Frequently Asked Questions
Q We show movies, TV, and other audiovisual content that we have purchased on DVD or Blu-Ray, downloaded or streamed through an online streaming service subscription, or via broadcast, cable or satellite TV. Do we still need a license to view or show it in public?
A Yes. The location requires a license regardless of who owns the content. While you rent, borrow, purchase, stream or broadcast audiovisual content, you are only granted the right to view it for personal, private use, not to perform it in public.
Q I already have a cable or satellite business package. Why do I also need an Umbrella License?
A Cable and satellite business packages provide content to your business and may also include some public performance rights (e.g., for sports programming). These packages never include public performance rights for all the content in the package. The Umbrella License gives you the most coverage commercially available to fill the remaining gaps, thus protecting you from claims not covered by the rights included in a business package.
Q Is MPLC similar to ASCAP, BMI and SESAC?
A Yes. MPLC collects for the public performance of audiovisual content. Just like you may pay for a music streaming service, and then also pay a royalty to the music collection agencies, MPLC is an audiovisual collection organization which collects public performance royalties on behalf of its audiovisual rights holders.
Q Are there exceptions to the Copyright Act that allow my business to provide movies or TV for free?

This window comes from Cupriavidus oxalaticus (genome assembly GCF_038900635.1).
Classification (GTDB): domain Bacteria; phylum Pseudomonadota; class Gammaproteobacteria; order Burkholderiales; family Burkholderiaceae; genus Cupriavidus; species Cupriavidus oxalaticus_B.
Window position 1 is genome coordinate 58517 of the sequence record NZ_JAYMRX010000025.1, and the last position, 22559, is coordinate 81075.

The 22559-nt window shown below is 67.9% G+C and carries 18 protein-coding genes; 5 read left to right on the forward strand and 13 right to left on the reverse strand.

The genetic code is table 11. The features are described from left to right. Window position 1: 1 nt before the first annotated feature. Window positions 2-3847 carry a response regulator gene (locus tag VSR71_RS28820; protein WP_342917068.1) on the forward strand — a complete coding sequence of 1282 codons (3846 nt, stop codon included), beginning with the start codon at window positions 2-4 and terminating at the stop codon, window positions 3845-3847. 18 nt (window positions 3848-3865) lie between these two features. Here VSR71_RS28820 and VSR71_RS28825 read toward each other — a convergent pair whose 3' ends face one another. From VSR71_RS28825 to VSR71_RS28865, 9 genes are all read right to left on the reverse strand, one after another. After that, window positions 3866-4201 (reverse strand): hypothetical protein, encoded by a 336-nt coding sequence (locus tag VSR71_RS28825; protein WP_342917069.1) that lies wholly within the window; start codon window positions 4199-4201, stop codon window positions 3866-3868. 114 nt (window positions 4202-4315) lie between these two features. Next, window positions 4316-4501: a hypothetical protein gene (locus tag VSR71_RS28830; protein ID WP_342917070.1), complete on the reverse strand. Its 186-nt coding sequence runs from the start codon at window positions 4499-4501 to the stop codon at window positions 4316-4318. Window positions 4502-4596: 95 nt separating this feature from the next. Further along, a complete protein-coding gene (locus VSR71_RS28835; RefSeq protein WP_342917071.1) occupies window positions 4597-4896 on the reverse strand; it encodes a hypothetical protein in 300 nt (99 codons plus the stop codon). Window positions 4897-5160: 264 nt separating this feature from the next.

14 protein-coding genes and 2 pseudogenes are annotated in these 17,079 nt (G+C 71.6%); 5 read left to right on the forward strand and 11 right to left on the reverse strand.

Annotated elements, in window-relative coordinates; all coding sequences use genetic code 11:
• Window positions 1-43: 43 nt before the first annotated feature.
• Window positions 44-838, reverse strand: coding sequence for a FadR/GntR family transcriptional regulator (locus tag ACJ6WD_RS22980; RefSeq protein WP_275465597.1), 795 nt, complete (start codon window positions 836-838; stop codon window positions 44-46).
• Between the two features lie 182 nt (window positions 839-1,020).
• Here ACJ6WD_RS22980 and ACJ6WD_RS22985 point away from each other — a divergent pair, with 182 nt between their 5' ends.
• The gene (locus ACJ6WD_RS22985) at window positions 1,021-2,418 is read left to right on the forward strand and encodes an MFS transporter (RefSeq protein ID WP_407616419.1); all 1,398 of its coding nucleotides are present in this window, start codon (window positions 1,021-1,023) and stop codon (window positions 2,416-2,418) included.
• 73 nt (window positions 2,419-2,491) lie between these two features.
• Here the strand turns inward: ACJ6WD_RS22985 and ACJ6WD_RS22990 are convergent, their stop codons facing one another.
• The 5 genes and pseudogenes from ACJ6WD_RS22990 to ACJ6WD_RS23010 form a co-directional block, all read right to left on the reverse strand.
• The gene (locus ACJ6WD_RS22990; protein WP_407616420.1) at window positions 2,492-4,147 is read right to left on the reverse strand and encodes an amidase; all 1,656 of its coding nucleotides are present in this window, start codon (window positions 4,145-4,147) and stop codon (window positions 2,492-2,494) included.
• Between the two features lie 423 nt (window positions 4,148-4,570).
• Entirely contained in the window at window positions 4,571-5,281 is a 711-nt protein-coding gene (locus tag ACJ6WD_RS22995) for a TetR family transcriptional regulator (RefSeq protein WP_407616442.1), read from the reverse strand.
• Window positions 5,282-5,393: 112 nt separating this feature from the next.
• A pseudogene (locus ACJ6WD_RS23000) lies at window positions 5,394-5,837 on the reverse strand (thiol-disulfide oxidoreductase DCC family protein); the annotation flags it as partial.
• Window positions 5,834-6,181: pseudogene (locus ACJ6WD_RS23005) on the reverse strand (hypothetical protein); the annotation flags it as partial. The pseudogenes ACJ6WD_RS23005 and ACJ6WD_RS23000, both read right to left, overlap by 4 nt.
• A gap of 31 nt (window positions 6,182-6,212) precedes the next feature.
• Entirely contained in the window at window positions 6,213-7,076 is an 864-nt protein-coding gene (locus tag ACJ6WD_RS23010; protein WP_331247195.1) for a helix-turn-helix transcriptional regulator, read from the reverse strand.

A While some exceptions do exist, generally it is difficult for organizations to avoid the legal requirement of obtaining public performance licenses for the use of audiovisual content in their facility.
Q What happens if we choose not to comply with the Copyright Act?
A Failure to comply with the Copyright Act can result in serious financial consequences, ranging from $750 to $150,000 for each illegal exhibition, plus court costs and attorney fees. These can really add up. For example, a defendant in one case was required to pay $36,000 in damages and over $160,000 in attorney’s fees and costs for playing unlicensed music.
Q We rent out our facility to other groups. Can we be liable for copyright infringement?
A Yes. You may be held contributorily or vicariously liable for the copyright infringement if you have a financial interest in the activity and/or make your facility available for a public performance.
Q What are the guidelines for promoting exhibitions under the Umbrella License?
A You may promote exhibitions inside your facility, for example, on flyers inside the building or through direct correspondence such as an email or letter. When promoting exhibitions in this manner, you may include the title, character names or rights holder name. When promoting exhibitions to the general public, limitations apply. For example, if you promote exhibitions on a website, on a social media account, or via any publicly accessible means (e.g. newspapers, billboards), you cannot use the title, character names, or rights holder name. However, it is OK to provide this information in response to a call, text, or email.
Q We only show news or sports channels in our establishment. Do we still need a license?
A Yes. While a cable or satellite business package may provide public performance rights for some news and sports channels, the package may not cover public performance rights for programming offered before or after a news or sports program, such as a television series or documentary specials on such channels. It would also address situations when employees and/or patrons change the channel to a channel that has uncovered content.
Q Are discounts available?
A Yes. Reduced pricing is available for members of the Brewers Association.
If you have any further questions, please don’t hesitate to contact us.